Andrew Siegel, M.D. Blog # 60
“Hey, how are you doing?”
“Anything good going on?”
“Nah, not really…same old.”
In many circumstances—as above—the absence of bad is as favorable as the presence of good, and that, dear reader, is the premise for the ensuing discussion.
As ridiculous, simplistic and absurd as it may sound, you do not need to eat a super-healthy diet and exercise regularly to have a vital existence. Rather, what you do need to do is to avoid eating harmful foods and abstain from a sedentary existence.
The Hippocratic oath teaches us Primum non nocere, a Latin phrase meaning “First, do no harm.” It is a useful doctrine that physicians practice on a daily basis. In many situations, avoiding mistakes and errors is the key to success. This is also applicable to sports—for example, tennis—where a match can be won without hitting many clean winners by simply not making many errors.
The aforementioned is totally relevant to our eating and exercising habits. You don’t need to eat a vegan diet, a Paleolithic diet or a Weight Watcher’s diet to be healthy, nor do you need to be a gym rat to be fit. What you do need to do is to try to avoid processed and junk foods and stay active, energetic and kinetic. Don’t get me wrong—there is a difference between the intensity, duration and type of exercise necessary to improve sports performance versus that needed for health and vitality. Staying active is not the same as sport-specific training, in which we work on discrete exercise skills, accompanied by endurance and weight training that culminates in adeptness, conditioning, efficiency and adaptation.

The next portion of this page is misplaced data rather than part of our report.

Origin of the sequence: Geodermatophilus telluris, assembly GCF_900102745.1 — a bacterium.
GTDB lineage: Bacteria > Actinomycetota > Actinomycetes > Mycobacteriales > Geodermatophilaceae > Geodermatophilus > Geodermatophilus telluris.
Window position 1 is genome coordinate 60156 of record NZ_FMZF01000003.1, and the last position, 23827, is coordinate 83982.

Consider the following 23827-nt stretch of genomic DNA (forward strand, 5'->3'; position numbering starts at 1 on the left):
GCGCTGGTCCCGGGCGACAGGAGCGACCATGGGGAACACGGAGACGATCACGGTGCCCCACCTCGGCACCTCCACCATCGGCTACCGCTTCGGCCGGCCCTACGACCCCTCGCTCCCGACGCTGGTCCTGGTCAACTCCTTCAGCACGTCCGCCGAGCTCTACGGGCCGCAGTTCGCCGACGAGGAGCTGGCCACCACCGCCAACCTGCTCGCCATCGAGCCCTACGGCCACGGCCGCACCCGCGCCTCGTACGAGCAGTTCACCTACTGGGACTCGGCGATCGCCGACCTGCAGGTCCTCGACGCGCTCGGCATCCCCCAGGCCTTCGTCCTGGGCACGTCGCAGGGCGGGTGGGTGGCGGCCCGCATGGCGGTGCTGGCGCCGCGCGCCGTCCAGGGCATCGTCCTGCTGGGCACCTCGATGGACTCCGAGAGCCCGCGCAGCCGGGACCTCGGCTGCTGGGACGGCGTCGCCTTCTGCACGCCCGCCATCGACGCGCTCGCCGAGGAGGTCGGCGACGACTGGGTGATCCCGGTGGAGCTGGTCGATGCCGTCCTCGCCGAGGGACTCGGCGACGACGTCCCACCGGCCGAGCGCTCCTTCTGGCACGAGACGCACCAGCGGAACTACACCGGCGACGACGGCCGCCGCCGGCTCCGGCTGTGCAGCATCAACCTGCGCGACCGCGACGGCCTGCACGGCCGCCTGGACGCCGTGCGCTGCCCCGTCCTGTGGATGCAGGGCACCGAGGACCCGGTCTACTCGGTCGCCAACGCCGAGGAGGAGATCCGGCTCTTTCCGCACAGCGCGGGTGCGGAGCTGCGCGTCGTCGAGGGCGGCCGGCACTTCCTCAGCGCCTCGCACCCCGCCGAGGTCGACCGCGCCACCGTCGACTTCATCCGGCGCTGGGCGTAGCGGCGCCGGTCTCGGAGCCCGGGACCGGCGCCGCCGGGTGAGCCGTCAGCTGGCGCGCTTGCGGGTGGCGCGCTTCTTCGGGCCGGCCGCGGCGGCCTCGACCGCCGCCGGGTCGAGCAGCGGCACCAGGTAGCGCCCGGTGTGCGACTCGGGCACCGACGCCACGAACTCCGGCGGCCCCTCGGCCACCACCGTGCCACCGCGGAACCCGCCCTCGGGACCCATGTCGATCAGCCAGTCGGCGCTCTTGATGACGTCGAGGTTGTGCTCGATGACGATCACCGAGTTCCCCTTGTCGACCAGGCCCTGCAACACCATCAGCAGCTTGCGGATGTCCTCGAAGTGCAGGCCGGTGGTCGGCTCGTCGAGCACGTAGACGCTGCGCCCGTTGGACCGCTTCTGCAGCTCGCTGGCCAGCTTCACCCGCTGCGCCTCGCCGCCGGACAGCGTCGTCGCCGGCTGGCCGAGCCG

Our bodies will always adapt to the stresses placed upon it, whether the stresses are strenuous exercise, staying active, or being sedentary. The changes in terms of insulin resistance, blood glucose, fat-fighting enzymes, metabolism and energy level resulting from strenuous exercise and staying active are quite positive, but those resulting from a sedentary existence are quite negative. If you want bulging biceps and pectorals or a ripped six-pack or to train for a triathlon, you’re going to have to earn that with healthy eating and lots of “formal” exercise; however, if your endpoint is optimal health and not glamour nor excelling in sports, you just need to do some moving. Many health benefits can be derived without doing “formal” exercise—the physical activity does not need to be particularly exertional, but does need to involve locomotion. The problem is that two-thirds of us get absolutely no exercise whatsoever; being a couch potato not only is unnatural, but also has grave health consequences in terms of the maladaptive response of our bodies to this sedentary existence.